Rain, Then Wind: Thanksgiving Holiday Travelers to Face Difficult Conditions - NBC Chicago

Rain, Then Wind: Thanksgiving Holiday Travelers to Face Difficult Conditions

A High Wind Watch takes effect Wednesday morning and continues through Wednesday afternoon with gusts up to 60 mph possible

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    NEWSLETTERS

    Tuesday Forecast

    NBC Storm Team 5 meteorologist Andy Avalos has your latest forecast update. 

    (Published Tuesday, Nov. 26, 2019)

    Thanksgiving holiday travelers beware: damaging winds, rain and even snow are all possible in the days ahead - and not just in Chicago. 

    According to the latest forecast from the NBC 5 Storm Team, it all begins Tuesday as a low pressure system is expected to bring wet weather into the area, with steady rain and possibly even a thunderstorm during the afternoon and evening. Should storms develop, there is a chance some could become strong to severe with a brief isolated tornado possible in southern counties. 

    The rain and storms will likely come to an end overnight but things will get even more treacherous Wednesday as holiday travel begins in earnest. Temperatures are expected to drop back into the 40s but the real threat will quickly begin to emerge: "storm force winds," some of which could exceed 50 mph, according to forecast models.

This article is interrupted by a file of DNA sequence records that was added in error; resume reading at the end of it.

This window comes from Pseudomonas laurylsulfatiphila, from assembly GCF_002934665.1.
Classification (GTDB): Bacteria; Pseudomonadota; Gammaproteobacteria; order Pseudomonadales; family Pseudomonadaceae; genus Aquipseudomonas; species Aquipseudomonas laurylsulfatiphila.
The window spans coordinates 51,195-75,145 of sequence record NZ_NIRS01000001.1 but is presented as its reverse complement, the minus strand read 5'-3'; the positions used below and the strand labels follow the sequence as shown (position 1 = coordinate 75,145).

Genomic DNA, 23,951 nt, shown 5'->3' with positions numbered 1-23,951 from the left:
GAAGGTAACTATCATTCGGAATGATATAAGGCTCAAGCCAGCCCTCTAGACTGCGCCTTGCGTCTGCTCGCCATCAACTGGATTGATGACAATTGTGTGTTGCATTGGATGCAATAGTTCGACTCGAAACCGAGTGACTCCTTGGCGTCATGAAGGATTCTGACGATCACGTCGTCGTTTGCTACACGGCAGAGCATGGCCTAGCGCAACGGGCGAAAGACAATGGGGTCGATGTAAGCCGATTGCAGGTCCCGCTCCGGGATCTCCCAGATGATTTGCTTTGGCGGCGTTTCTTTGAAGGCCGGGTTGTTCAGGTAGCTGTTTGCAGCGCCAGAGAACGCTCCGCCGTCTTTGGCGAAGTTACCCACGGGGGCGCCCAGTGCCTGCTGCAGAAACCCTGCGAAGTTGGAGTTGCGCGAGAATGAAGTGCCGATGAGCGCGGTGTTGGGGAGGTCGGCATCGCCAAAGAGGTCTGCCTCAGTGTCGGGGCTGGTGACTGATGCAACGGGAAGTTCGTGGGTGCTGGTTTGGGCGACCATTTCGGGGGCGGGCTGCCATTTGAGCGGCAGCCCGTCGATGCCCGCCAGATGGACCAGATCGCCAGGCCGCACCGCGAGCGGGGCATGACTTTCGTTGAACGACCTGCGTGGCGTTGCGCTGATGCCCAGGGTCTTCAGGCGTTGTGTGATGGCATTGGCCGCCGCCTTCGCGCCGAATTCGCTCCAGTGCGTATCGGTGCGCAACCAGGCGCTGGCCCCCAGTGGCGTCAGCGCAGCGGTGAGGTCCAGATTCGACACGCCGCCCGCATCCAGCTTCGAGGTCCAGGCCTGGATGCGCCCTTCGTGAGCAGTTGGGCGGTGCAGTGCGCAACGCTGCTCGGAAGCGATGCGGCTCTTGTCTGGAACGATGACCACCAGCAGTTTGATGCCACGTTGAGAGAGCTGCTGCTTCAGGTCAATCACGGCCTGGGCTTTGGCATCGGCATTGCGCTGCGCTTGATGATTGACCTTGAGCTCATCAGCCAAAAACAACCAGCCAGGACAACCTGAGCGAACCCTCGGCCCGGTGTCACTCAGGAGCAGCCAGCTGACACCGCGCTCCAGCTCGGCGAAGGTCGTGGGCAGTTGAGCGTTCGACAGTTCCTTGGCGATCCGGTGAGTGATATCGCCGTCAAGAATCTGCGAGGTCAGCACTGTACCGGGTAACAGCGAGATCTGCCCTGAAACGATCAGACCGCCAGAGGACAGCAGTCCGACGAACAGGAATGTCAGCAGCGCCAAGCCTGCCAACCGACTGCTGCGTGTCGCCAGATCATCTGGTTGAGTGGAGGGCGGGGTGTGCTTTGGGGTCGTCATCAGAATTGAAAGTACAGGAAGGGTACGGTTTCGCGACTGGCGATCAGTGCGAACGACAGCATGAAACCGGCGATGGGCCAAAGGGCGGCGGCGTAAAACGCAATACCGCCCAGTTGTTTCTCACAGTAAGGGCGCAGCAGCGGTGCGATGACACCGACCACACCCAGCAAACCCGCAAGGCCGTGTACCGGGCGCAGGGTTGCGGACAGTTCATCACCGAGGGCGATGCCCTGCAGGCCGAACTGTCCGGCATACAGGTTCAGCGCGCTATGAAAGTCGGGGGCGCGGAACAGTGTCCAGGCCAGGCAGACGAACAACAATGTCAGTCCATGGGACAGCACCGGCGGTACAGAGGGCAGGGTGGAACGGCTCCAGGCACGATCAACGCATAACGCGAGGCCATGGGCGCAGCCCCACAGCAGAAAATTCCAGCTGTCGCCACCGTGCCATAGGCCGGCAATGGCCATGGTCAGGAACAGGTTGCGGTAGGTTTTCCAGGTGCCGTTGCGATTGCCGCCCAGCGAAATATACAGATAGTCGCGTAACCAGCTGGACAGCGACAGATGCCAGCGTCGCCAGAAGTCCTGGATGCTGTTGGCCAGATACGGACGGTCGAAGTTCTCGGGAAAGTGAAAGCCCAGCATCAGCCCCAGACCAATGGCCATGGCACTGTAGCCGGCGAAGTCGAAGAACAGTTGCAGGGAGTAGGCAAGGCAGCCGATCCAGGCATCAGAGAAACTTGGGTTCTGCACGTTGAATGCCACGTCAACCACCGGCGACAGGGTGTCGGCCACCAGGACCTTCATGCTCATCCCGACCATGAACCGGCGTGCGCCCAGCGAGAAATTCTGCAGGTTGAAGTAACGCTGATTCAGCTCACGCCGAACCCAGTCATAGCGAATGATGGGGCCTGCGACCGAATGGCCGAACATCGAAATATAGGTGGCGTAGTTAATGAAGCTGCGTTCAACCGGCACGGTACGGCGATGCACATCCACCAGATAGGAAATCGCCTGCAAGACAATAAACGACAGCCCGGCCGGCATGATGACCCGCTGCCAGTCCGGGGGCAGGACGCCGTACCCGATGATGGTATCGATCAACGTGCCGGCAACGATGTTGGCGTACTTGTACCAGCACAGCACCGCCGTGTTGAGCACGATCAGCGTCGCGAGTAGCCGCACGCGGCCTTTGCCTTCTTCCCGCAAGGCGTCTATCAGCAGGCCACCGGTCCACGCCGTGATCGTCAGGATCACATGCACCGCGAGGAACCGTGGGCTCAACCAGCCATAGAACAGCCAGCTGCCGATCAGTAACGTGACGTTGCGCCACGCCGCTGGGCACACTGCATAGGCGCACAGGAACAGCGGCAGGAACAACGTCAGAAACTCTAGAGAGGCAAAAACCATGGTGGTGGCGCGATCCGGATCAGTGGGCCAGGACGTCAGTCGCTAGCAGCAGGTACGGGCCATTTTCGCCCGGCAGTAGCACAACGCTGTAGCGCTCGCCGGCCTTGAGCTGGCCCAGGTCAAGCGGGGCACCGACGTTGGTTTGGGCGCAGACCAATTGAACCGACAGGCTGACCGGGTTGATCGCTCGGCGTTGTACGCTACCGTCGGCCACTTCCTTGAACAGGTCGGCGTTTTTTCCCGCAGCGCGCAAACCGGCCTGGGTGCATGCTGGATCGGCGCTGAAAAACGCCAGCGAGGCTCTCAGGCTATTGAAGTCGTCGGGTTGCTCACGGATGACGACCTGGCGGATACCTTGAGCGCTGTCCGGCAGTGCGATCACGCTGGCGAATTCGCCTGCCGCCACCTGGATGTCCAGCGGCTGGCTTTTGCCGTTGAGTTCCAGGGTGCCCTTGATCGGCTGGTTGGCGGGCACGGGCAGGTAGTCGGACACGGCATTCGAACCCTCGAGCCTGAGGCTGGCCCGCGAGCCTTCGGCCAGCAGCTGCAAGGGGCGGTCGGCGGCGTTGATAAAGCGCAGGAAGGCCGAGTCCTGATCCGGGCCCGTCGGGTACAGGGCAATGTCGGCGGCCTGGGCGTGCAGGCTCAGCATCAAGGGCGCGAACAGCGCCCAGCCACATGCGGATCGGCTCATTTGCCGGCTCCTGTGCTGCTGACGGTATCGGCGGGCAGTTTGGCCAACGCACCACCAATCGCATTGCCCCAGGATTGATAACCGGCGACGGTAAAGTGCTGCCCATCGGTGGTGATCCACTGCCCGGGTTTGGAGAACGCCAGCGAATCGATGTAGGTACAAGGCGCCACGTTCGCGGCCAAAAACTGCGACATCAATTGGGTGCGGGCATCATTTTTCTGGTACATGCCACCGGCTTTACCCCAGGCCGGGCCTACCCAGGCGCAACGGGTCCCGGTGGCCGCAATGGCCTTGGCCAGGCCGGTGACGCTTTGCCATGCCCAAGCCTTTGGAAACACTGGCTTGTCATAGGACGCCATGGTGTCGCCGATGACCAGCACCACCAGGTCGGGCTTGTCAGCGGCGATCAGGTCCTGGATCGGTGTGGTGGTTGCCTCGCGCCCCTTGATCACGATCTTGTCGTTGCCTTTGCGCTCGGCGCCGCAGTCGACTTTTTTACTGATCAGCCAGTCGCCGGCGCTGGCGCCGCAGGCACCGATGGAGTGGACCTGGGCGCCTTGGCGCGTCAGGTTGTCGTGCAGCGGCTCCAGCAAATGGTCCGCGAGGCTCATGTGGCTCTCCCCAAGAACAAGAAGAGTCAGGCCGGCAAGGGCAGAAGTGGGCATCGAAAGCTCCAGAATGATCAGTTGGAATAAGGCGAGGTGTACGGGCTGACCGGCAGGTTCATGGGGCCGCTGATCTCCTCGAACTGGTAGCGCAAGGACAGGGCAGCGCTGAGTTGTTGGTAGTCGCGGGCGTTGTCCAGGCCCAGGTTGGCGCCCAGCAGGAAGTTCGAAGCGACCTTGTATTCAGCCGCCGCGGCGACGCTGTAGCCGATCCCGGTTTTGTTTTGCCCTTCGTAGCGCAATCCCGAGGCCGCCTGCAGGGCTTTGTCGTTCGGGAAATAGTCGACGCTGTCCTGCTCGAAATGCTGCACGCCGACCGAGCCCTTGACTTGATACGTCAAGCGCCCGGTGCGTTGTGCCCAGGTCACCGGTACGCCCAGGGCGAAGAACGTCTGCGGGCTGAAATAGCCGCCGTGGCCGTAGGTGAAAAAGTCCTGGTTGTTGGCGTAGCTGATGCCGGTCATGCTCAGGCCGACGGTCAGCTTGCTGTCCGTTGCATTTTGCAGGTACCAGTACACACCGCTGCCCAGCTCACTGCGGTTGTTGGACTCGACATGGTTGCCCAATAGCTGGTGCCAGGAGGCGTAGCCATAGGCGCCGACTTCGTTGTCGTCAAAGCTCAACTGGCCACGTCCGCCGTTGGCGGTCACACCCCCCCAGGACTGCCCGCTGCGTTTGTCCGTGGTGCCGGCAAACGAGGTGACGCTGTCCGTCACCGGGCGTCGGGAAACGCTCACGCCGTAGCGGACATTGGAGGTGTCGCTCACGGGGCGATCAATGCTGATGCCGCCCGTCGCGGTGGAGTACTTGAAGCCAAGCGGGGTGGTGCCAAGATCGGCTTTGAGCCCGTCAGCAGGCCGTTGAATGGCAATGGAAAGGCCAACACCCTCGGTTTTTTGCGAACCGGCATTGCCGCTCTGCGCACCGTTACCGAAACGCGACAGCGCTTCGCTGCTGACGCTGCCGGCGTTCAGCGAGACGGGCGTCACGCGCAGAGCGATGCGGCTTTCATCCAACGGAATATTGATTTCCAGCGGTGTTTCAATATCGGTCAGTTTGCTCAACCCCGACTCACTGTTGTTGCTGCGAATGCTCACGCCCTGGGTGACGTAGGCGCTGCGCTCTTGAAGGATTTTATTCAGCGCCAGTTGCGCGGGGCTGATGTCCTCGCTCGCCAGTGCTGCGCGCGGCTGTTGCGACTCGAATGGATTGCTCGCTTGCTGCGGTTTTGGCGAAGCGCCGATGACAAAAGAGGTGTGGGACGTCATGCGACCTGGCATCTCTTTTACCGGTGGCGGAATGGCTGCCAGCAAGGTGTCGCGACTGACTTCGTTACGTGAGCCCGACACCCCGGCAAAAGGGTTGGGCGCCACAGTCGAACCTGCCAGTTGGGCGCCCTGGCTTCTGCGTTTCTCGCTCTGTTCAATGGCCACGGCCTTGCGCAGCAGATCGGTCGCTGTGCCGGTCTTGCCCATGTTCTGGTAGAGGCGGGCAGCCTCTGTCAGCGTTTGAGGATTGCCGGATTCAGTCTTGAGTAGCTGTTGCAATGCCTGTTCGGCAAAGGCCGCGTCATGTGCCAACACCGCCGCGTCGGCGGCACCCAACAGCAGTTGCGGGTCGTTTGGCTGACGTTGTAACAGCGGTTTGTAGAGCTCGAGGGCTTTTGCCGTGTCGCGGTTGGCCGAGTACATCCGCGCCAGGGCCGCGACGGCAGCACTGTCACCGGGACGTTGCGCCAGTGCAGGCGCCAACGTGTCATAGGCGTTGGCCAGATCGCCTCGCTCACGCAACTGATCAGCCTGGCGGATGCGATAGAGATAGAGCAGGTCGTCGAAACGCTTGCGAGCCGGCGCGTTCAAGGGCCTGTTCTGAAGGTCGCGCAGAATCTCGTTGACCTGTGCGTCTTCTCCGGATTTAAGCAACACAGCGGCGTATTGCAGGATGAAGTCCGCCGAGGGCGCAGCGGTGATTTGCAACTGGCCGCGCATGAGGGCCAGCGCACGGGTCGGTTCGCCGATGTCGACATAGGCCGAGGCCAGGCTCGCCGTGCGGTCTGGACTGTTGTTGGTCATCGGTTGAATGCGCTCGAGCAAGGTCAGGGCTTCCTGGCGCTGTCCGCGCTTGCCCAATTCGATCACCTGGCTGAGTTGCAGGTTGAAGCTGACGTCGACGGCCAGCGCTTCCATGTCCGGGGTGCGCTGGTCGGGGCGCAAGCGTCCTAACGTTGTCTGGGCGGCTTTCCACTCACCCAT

A High Wind Watch takes effect Wednesday morning and continues through Wednesday afternoon with gusts up to 60 mph possible. 

    Monday Forecast

    [CHI] Monday Forecast

    Paul Deanno has the latest forecast update for the Chicago area. 

    (Published Monday, Nov. 25, 2019)

    The windy conditions could have a significant impact on air travel, as one of the busiest travel days of the year will be affected by the rough conditions.

    About a quarter of Denver International Airport's 1,500 flights on Tuesday were canceled, and airport officials said more cancellations are likely.

    Meanwhile, areas like Minnesota, Wisconsin and upper Michigan will also see snow in the system.

    The Minneapolis-St. Paul metropolitan area could see its biggest November snowfall in nearly a decade, and travel is northwestern Wisconsin is going to be chaotic," said National Weather Service meteorologist Brent Hewett.

    This month, AAA predicted that the number of travelers over a five-day stretch starting Wednesday will be the second-highest, behind only 2005, despite rising costs for a road trip.

    Winds should begin to calm on Thanksgiving, with mostly cloudy skies and highs in the upper-30s and low-40s, but another round is expected heading into the weekend. 

    More rain is expected throughout the holiday weekend, with the potential for accumulating snow by Sunday as highs dip into the upper-30s ahead of what's expected to be another cold week. 

    For all the latest details on the Thanksgiving forecast, be sure to keep an eye on the NBC Chicago app.

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